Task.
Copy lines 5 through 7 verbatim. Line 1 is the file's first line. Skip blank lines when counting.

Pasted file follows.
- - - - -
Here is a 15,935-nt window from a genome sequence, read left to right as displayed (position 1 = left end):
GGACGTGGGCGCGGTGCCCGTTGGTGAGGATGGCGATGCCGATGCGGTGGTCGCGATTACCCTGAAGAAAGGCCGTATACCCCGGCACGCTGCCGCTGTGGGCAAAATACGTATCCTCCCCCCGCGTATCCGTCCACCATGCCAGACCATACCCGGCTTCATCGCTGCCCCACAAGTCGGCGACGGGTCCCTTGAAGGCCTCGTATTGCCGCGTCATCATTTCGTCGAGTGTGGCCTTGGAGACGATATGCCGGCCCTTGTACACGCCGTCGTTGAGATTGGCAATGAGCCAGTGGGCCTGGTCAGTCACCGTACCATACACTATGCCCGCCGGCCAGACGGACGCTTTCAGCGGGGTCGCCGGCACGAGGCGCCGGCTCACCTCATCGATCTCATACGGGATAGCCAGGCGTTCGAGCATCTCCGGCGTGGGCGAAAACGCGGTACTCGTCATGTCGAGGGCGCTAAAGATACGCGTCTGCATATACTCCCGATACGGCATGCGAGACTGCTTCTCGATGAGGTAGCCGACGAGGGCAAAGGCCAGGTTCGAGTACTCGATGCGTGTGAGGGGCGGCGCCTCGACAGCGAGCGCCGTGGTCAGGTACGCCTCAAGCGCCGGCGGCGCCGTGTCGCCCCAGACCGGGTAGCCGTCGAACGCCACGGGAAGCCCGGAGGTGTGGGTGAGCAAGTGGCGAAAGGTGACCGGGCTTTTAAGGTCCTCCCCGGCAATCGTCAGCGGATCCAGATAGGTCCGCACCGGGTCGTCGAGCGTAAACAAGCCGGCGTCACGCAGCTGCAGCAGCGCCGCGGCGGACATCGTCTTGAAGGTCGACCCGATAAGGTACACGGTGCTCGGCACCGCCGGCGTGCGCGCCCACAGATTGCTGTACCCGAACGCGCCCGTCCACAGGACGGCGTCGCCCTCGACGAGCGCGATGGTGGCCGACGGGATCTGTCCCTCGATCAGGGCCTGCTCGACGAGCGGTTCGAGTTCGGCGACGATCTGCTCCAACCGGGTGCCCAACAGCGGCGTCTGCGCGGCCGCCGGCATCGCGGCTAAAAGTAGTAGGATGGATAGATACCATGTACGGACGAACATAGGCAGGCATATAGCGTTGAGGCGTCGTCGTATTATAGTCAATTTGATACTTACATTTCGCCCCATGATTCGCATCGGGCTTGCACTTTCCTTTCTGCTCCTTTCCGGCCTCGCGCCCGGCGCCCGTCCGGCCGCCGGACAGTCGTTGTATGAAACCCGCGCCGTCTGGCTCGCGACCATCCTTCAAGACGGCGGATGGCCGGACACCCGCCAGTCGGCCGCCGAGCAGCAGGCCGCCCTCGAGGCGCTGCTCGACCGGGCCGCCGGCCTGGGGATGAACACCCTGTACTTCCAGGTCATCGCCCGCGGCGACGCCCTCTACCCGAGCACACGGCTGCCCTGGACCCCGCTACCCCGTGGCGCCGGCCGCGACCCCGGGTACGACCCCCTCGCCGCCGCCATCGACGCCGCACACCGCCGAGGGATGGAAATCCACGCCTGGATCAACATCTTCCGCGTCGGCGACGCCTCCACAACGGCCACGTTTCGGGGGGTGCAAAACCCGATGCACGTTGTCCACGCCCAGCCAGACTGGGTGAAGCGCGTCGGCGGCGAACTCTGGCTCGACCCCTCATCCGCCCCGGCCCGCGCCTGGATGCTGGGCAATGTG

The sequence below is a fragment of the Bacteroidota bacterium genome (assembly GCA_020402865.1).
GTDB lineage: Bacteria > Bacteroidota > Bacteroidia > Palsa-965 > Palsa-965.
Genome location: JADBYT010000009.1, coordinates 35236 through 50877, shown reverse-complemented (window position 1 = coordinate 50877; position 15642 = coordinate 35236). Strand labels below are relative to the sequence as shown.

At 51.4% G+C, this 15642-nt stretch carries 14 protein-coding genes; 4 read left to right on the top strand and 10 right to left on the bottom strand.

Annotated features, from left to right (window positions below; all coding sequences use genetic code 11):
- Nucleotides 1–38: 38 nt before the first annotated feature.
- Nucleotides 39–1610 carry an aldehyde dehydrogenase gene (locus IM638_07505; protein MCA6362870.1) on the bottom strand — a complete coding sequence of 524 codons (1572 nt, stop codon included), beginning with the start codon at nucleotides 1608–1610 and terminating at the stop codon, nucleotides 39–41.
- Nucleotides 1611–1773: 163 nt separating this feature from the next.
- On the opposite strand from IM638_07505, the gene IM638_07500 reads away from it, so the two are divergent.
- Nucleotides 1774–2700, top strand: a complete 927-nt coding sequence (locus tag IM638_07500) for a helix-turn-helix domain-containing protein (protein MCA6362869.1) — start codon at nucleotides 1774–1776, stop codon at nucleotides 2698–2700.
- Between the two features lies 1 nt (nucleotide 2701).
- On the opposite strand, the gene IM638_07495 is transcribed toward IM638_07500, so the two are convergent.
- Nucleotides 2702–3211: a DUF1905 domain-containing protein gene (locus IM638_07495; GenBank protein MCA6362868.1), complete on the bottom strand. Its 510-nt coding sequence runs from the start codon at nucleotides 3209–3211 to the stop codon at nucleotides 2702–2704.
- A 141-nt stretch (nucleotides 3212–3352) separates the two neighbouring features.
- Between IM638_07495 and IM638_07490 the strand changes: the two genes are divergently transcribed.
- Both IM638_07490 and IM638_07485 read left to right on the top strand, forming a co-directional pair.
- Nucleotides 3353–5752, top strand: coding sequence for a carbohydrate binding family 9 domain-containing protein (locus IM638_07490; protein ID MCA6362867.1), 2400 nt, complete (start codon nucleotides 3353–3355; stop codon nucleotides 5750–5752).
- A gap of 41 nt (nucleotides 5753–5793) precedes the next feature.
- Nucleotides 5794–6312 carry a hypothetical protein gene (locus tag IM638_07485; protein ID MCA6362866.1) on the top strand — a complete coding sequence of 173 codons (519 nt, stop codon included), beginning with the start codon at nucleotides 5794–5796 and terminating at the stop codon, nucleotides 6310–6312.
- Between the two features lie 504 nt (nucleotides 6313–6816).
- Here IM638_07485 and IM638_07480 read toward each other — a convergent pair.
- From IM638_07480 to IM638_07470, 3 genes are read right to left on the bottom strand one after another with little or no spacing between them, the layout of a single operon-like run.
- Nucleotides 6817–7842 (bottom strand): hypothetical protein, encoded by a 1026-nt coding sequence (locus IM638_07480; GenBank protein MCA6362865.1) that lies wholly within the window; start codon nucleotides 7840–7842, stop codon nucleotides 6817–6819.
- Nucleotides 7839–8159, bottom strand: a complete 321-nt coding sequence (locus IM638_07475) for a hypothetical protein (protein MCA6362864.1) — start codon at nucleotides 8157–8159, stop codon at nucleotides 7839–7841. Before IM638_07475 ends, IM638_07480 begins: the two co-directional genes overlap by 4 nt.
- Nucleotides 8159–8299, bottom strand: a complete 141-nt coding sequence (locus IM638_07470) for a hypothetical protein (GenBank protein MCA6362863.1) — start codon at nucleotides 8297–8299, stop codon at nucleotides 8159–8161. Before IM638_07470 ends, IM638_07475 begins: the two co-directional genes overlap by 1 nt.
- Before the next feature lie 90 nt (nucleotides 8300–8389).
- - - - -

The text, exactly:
Genome location: JADBYT010000009.1, coordinates 35236 through 50877, shown reverse-complemented (window position 1 = coordinate 50877; position 15642 = coordinate 35236). Strand labels below are relative to the sequence as shown.

At 51.4% G+C, this 15642-nt stretch carries 14 protein-coding genes; 4 read left to right on the top strand and 10 right to left on the bottom strand.

Annotated features, from left to right (window positions below; all coding sequences use genetic code 11):